It’s no surprise that the most emailed story over the weekend was from The New York Times about the aging brain. After all, we know that no one under 40 reads the paper anymore. Embracing the online version of news is indicative of the middle age brain’s ability to adapt to new ways of thinking, in this case, new technologies.
This speaks to the heart of what neuroscientists call brain plasticity: “The brain is plastic and continues to change, not in getting bigger but allowing for greater complexity and deeper understanding,” says Kathleen Taylor, a professor at St. Mary’s College of California, who has studied ways to teach adults effectively. “As adults we may not always learn quite as fast, but we are set up for this next developmental step.”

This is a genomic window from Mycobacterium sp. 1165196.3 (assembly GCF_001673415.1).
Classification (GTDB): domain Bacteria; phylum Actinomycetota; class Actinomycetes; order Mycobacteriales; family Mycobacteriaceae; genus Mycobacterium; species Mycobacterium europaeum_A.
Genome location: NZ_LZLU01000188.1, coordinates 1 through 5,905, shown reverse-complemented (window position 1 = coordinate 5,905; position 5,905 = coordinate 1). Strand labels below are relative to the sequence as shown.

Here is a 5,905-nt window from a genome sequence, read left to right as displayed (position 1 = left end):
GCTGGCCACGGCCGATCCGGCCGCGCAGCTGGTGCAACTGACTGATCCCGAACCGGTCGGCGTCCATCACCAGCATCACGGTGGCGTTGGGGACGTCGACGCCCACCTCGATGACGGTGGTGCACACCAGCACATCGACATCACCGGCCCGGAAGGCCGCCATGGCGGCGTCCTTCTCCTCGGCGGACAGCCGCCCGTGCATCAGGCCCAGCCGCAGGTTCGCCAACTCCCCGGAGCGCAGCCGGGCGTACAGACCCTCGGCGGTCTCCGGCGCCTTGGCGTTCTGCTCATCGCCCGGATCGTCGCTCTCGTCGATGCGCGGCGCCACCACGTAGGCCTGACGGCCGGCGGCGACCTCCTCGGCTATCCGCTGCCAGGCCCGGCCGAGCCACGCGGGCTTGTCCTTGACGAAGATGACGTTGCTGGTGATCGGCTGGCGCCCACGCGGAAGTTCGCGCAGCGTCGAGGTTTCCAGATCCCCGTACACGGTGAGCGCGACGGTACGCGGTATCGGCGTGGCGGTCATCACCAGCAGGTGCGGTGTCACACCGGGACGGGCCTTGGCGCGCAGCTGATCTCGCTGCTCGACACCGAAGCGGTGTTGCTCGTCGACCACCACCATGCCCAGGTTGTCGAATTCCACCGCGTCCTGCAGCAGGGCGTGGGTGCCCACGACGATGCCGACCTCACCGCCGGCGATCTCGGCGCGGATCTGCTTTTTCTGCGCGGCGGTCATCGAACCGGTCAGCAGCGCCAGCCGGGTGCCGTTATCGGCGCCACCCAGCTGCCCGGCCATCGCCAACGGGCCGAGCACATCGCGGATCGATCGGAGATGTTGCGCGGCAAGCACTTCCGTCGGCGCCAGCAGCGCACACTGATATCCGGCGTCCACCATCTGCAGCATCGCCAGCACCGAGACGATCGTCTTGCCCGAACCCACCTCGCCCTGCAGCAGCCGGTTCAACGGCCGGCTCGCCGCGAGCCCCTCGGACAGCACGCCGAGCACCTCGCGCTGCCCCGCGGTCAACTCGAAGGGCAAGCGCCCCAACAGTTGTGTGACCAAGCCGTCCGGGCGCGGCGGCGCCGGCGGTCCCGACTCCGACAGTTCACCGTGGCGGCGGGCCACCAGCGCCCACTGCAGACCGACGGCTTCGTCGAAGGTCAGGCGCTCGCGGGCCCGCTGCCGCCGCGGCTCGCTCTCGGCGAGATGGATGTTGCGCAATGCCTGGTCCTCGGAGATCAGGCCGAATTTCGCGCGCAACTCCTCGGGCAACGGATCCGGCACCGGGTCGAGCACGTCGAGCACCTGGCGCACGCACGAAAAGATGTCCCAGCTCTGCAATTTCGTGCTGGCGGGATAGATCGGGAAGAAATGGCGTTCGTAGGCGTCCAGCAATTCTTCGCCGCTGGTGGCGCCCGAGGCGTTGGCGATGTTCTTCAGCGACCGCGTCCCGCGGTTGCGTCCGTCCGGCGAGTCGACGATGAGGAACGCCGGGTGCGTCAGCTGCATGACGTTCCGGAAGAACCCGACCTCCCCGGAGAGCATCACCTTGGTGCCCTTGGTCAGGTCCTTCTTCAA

This thinking goes beyond playing brain teasers like Sudoku. Researches recommend challenging previously help assumptions to really stretch your brain. Adopting an opposing viewpoint and creating an internal debate, for example, will really get your neurons firing.
Dr. Taylor says. “We have to crack the cognitive egg and scramble it up. And if you learn something this way, when you think of it again you’ll have an overlay of complexity you didn’t have before — and help your brain keep developing as well.”
Now I understand why my father enjoyed the Point-Counterpoint segment on 60 Minutes in the 70s with Shana Alexander and that other guy, what’s his name?